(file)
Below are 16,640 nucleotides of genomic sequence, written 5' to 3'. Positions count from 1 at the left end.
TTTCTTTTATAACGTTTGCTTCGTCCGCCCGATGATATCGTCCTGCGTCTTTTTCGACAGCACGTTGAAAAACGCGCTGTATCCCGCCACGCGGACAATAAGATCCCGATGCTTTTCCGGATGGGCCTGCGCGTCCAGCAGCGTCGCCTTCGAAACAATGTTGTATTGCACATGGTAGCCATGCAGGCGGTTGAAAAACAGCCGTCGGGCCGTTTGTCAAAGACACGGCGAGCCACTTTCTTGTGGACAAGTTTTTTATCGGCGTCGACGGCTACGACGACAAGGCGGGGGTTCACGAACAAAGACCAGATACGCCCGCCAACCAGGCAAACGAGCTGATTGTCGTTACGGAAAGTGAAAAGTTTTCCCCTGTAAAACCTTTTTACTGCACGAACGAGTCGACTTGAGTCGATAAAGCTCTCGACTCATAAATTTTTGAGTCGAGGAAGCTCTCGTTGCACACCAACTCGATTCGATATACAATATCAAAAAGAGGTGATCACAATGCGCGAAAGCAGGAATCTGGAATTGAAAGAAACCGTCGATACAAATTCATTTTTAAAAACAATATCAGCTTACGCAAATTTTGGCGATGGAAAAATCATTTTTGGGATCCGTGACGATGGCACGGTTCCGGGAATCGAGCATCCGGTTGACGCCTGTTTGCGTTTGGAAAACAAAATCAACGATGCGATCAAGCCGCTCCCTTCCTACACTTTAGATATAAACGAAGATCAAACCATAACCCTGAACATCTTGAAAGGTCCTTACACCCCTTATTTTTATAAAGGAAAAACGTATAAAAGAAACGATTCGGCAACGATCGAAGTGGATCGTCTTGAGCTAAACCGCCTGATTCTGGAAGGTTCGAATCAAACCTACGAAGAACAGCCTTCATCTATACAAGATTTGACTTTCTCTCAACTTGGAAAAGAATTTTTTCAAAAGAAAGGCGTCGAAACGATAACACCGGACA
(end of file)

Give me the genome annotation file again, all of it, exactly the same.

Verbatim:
Below are 16,640 nucleotides of genomic sequence, written 5' to 3'. Positions count from 1 at the left end.
TTTCTTTTATAACGTTTGCTTCGTCCGCCCGATGATATCGTCCTGCGTCTTTTTCGACAGCACGTTGAAAAACGCGCTGTATCCCGCCACGCGGACAATAAGATCCCGATGCTTTTCCGGATGGGCCTGCGCGTCCAGCAGCGTCGCCTTCGAAACAATGTTGTATTGCACATGGTAGCCATGCAGGCGGTTGAAAAACAGCCGTCGGGCCGTTTGTCAAAGACACGGCGAGCCACTTTCTTGTGGACAAGTTTTTTATCGGCGTCGACGGCTACGACGACAAGGCGGGGGTTCACGAACAAAGACCAGATACGCCCGCCAACCAGGCAAACGAGCTGATTGTCGTTACGGAAAGTGAAAAGTTTTCCCCTGTAAAACCTTTTTACTGCACGAACGAGTCGACTTGAGTCGATAAAGCTCTCGACTCATAAATTTTTGAGTCGAGGAAGCTCTCGTTGCACACCAACTCGATTCGATATACAATATCAAAAAGAGGTGATCACAATGCGCGAAAGCAGGAATCTGGAATTGAAAGAAACCGTCGATACAAATTCATTTTTAAAAACAATATCAGCTTACGCAAATTTTGGCGATGGAAAAATCATTTTTGGGATCCGTGACGATGGCACGGTTCCGGGAATCGAGCATCCGGTTGACGCCTGTTTGCGTTTGGAAAACAAAATCAACGATGCGATCAAGCCGCTCCCTTCCTACACTTTAGATATAAACGAAGATCAAACCATAACCCTGAACATCTTGAAAGGTCCTTACACCCCTTATTTTTATAAAGGAAAAACGTATAAAAGAAACGATTCGGCAACGATCGAAGTGGATCGTCTTGAGCTAAACCGCCTGATTCTGGAAGGTTCGAATCAAACCTACGAAGAACAGCCTTCATCTATACAAGATTTGACTTTCTCTCAACTTGGAAAAGAATTTTTTCAAAAGAAAGGCGTCGAAACGATAACACCGGACA